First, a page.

It all started with a video: Igor, the leading company producing gorgonzola cheese in Italy, asked the chef of the best Chinese restaurant in Milan to star in a video where he prepared a recipe featuring gorgonzola, tofu and shrimp tail. After that, the company commissioned recipes and videos in Polish, Korean, Romanian, Russian. The result? Worldwide exports of gorgonzola over the past five years have increased by 7%.
To give an idea of the expanding market, Fabio Leonardi, managing director of Igor, provides the following figures: overall, 2013 closed with 250 tons of exported product compared to 170 in 2012. Six years ago, exports to Russia counted for a mere 30 tons; now, they are up to 150. In 2005, the company sent 250 tons to the U.S.; they are now up to 450 and it is the most promising market, “if only because it is a country of 250 million people who regularly eat cheese, a terrific market for us.” But also, Leonardi points out, “to contrast a group of producers in Wisconsin who make cheese and pass it off as original Italian gorgonzola, when it’s not.”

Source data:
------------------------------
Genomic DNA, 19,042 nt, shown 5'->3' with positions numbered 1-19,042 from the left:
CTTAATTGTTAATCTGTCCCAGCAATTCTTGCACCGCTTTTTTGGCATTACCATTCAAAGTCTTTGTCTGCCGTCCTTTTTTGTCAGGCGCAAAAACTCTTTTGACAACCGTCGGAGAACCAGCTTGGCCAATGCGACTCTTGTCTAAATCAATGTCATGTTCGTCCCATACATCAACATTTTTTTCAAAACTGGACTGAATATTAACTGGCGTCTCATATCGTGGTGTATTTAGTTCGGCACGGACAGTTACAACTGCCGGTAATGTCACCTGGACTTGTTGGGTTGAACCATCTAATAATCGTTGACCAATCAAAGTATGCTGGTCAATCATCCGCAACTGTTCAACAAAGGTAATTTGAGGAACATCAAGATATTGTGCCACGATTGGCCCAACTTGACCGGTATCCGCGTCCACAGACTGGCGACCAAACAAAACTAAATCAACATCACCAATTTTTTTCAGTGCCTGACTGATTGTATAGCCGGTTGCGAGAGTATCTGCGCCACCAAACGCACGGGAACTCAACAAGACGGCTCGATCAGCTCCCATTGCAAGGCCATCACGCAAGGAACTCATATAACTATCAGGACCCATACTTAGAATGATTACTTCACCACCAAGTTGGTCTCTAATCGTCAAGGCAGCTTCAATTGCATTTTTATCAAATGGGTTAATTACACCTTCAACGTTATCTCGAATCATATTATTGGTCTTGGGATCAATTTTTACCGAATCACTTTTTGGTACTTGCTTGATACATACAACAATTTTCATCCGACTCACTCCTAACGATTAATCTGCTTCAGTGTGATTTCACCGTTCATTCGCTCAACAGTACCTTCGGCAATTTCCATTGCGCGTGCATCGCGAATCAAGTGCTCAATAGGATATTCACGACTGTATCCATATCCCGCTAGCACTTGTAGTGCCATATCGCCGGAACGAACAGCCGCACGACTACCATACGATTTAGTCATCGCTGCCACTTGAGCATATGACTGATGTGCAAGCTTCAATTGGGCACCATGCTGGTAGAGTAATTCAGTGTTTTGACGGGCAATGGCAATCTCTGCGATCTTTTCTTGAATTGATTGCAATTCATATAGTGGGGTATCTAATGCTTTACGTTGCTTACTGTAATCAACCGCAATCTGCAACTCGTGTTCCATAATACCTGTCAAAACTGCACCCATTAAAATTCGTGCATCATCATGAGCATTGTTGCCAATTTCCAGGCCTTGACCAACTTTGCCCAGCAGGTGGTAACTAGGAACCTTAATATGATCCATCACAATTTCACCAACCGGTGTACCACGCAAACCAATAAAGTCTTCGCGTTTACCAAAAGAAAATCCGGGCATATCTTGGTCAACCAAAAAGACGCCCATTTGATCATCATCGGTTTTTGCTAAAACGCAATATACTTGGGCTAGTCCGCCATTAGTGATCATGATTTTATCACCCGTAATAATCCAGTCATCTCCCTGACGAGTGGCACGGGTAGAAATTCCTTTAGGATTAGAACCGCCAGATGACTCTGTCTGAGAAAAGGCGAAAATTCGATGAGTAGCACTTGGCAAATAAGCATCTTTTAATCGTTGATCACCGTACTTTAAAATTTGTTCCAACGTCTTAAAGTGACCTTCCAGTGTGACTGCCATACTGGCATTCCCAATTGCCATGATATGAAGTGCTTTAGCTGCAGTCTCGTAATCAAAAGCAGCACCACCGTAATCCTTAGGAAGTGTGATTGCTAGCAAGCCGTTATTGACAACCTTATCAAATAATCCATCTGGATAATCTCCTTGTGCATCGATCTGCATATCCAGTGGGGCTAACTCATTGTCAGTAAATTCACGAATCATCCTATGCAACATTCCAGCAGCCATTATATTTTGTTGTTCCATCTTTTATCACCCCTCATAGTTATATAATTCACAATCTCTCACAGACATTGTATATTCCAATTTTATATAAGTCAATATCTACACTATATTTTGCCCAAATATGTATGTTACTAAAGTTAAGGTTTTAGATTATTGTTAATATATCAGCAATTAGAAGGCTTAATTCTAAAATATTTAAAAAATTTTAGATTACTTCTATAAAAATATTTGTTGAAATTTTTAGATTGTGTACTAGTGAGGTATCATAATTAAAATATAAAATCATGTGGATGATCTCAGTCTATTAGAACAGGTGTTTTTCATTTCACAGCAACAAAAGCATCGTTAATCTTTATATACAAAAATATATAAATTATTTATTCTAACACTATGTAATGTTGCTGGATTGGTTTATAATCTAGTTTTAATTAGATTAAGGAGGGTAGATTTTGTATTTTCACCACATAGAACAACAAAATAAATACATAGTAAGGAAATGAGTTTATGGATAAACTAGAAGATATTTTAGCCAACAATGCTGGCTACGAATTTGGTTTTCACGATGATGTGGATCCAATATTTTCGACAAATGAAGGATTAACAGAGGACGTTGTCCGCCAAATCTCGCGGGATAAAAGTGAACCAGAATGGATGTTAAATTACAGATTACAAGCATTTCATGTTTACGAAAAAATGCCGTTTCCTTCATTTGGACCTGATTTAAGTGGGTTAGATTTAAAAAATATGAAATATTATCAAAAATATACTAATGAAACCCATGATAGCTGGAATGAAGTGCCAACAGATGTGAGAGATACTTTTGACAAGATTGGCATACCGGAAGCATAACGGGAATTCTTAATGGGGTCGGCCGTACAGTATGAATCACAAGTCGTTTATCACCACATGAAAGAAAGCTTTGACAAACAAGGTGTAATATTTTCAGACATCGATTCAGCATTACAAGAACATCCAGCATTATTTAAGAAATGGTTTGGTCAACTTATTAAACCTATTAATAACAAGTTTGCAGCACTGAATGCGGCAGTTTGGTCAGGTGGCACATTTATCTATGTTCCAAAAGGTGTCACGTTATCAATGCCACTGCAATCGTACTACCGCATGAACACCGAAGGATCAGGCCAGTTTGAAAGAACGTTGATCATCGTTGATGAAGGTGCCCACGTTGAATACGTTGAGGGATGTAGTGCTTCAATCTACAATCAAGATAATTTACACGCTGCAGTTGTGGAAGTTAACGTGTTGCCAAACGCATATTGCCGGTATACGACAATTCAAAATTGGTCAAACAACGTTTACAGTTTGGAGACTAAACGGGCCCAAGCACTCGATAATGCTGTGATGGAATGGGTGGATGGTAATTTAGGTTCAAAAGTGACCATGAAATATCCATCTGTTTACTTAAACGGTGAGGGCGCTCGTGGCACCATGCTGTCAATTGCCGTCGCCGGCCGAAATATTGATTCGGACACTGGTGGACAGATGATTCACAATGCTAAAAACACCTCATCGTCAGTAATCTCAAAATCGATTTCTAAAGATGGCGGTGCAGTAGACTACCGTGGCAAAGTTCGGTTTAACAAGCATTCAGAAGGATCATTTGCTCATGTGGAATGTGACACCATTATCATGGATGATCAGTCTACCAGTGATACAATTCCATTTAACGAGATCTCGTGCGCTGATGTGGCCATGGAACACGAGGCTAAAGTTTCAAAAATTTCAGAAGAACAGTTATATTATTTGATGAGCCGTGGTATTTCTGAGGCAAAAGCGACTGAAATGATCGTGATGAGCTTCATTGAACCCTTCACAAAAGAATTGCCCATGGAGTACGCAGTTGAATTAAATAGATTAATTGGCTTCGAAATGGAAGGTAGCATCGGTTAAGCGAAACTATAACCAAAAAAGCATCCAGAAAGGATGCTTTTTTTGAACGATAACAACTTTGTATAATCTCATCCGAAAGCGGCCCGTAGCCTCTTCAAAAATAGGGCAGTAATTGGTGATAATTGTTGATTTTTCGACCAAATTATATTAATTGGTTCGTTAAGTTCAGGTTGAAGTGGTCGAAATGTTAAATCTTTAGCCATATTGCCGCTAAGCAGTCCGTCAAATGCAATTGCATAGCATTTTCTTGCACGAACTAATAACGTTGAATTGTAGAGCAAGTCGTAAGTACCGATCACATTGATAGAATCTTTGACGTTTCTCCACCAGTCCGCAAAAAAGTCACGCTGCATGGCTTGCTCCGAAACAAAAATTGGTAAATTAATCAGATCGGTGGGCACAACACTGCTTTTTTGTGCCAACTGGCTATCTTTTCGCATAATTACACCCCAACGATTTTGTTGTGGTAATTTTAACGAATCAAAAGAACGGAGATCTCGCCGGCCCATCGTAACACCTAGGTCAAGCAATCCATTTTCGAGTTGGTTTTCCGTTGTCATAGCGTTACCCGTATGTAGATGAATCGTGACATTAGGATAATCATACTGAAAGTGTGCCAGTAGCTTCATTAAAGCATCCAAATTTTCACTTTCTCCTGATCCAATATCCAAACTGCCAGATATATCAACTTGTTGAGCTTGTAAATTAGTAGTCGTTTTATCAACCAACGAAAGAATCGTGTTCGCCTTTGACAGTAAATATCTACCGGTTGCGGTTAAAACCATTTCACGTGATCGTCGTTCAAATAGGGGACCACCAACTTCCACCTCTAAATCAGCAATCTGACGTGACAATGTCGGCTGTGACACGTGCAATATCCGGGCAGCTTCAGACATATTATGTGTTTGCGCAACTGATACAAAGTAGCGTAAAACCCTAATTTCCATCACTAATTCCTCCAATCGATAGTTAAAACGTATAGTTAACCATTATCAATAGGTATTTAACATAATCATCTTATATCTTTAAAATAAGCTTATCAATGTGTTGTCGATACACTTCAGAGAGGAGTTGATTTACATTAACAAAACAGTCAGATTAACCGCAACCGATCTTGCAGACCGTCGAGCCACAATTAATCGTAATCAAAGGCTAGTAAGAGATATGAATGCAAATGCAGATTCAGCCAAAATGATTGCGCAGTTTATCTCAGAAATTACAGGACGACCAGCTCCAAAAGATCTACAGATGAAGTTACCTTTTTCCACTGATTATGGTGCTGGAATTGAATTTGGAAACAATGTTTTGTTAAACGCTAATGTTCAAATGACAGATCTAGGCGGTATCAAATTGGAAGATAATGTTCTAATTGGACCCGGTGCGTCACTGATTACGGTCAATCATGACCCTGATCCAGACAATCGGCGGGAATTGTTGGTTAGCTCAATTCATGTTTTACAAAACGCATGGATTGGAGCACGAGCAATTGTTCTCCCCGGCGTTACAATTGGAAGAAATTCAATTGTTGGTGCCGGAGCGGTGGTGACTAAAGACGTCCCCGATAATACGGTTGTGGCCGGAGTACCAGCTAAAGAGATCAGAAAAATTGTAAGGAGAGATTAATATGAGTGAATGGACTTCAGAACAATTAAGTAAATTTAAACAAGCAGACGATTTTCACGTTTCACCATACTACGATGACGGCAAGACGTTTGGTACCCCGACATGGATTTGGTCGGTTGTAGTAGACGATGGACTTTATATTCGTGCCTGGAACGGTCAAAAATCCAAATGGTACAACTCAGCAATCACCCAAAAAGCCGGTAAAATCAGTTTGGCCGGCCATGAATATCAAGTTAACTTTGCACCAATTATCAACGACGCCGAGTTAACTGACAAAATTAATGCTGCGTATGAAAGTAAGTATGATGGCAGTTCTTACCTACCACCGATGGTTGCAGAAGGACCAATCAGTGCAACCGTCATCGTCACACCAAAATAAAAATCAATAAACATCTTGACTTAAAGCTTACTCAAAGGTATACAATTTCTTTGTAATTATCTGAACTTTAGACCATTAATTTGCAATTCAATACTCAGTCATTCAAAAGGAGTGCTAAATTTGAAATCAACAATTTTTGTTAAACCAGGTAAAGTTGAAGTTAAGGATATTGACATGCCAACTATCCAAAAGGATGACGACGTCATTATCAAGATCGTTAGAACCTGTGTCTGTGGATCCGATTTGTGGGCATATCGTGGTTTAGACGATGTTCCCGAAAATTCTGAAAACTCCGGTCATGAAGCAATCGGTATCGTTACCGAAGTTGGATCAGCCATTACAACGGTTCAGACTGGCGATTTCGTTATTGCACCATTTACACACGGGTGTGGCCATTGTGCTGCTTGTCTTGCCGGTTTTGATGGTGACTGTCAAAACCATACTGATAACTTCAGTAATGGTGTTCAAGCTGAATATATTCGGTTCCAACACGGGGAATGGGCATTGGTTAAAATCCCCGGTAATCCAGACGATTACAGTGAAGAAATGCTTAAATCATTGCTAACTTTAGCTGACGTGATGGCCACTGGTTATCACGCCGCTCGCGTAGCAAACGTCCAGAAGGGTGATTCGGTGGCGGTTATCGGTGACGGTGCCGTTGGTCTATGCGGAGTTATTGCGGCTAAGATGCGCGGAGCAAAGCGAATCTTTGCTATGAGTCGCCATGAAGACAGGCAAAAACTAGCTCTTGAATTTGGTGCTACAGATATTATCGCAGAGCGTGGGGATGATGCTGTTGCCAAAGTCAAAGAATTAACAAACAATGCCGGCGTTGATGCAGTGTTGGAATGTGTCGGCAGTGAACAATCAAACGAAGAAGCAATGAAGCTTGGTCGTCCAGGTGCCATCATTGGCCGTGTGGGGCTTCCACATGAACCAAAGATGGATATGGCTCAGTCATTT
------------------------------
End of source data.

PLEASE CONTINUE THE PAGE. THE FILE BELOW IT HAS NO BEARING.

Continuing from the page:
To achieve this, the Italian companies that are part of the Consortium for the protection of gorgonzola, promise to both deliver the high-quality that is distinctive of the Made in Italy brand and to ensure maximum health safety thanks to advanced technology. And it seems to work since countries who are very strict about the import of certain foods, like Australia, Canada, Japan and the U.S., are the ones that register the highest demand for the Italian blue cheese.
Leonardi also says that the greatest satisfaction for the Italian producers of gorgonzola derives from the fact that even France, the country that most protects its cheese producers, has become a leading importer.
Gorgonzola is under Protected Geographical Status (termed DOP in Italy), which means it can only be produced in a certain area, namely in the northern regions of Lombardy and Piedmont.